This description is not meant to oversimplify the process of integrating cyberspace operations into JFC planning and execution, and admittedly there are three major challenges that make this difficult. First and foremost, the JFC does not have access to cyberspace operators—officers who are trained from commissioning at the tactical level in all three mission areas—DODIN Ops, DCO, and OCO—and then professionally developed as joint warfighters. Until we develop such officers, we will continue to rely on members of the traditional combat arms to learn enough about cyberspace to integrate cyberspace operations into the planning and execution process they already understand. The second challenge is the level of security we have attached to many cyberspace operations. High levels of security compartmentalization can inhibit integrated planning and execution, and this dynamic is not unique to cyberspace. The third challenge is authorities. One could argue that it is more likely to receive an execute order authorizing kinetic action that could result in death and destruction than it is to expect a JFC to be delegated authority to conduct DCO-RA or OCO. Hesitancy to delegate authority for cyberspace operations is a reflection of our limited shared understanding of cyberspace and in some cases erroneous preconceived notions about the domain. For actions in the physical domains, we are comfortable with issues of sovereignty, probability of kill, anticipated collateral damage, and fratricide. Because we cannot articulate these same considerations for cyberspace in nontechnical, easily understood terms, the authority for execution is typically held at a level above the JFC. One way to address this challenge is to use the standard target validation and vetting process for cyberspace targets. This would force us to address all of the normal targeting issues to include intelligence gain/loss, operations gain/loss, and, unique to cyberspace operations, technical gain/loss where we have to evaluate the risk of exposing a particular capability because that exposure may put an unrelated operation in jeopardy. Once we develop the same disciplined planning approach and precision attack capabilities for conducting DCO-RA and OCO that we have developed for prosecuting targets in the physical domains, the JFC will get execution authority.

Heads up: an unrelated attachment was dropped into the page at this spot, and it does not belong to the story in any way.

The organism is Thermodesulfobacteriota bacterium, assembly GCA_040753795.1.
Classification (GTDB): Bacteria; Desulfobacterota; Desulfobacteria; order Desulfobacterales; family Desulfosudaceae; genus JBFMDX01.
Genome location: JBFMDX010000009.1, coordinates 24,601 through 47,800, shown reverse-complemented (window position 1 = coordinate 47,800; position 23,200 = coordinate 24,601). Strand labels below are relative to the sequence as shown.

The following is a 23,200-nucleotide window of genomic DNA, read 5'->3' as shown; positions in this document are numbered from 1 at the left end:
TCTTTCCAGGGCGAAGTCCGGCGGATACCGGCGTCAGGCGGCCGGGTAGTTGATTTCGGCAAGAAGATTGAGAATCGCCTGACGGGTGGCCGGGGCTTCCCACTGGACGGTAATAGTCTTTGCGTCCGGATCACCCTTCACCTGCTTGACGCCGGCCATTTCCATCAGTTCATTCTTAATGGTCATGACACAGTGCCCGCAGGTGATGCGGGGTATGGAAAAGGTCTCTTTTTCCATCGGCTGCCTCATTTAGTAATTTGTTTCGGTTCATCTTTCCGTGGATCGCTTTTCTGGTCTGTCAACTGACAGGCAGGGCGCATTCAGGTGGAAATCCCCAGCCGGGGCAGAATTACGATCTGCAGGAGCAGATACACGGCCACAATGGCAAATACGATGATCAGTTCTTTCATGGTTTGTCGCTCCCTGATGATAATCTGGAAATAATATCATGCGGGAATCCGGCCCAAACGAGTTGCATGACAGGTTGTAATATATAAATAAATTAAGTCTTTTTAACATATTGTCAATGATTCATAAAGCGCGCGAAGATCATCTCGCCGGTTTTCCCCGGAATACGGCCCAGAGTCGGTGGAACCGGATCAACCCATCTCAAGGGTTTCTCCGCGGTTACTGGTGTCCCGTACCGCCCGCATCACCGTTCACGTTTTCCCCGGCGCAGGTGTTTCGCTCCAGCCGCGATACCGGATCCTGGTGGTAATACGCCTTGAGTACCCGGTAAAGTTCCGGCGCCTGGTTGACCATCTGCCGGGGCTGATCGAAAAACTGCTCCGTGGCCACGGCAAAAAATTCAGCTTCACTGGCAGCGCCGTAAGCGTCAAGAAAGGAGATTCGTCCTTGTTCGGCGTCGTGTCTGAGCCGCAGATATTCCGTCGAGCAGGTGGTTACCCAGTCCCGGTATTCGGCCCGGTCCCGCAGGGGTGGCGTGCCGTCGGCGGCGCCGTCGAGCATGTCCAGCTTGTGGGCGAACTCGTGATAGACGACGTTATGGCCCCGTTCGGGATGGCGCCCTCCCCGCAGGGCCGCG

To sum up the bottom right side of figure 1, cyberspace operations at the operational level of war can and should be treated like operations in the other domains. We do not need to invent new planning and execution processes; we just need to conduct cyberspace operations with the same disciplined approach as all other joint operations and provide commanders with the relevant considerations in familiar, understandable terms.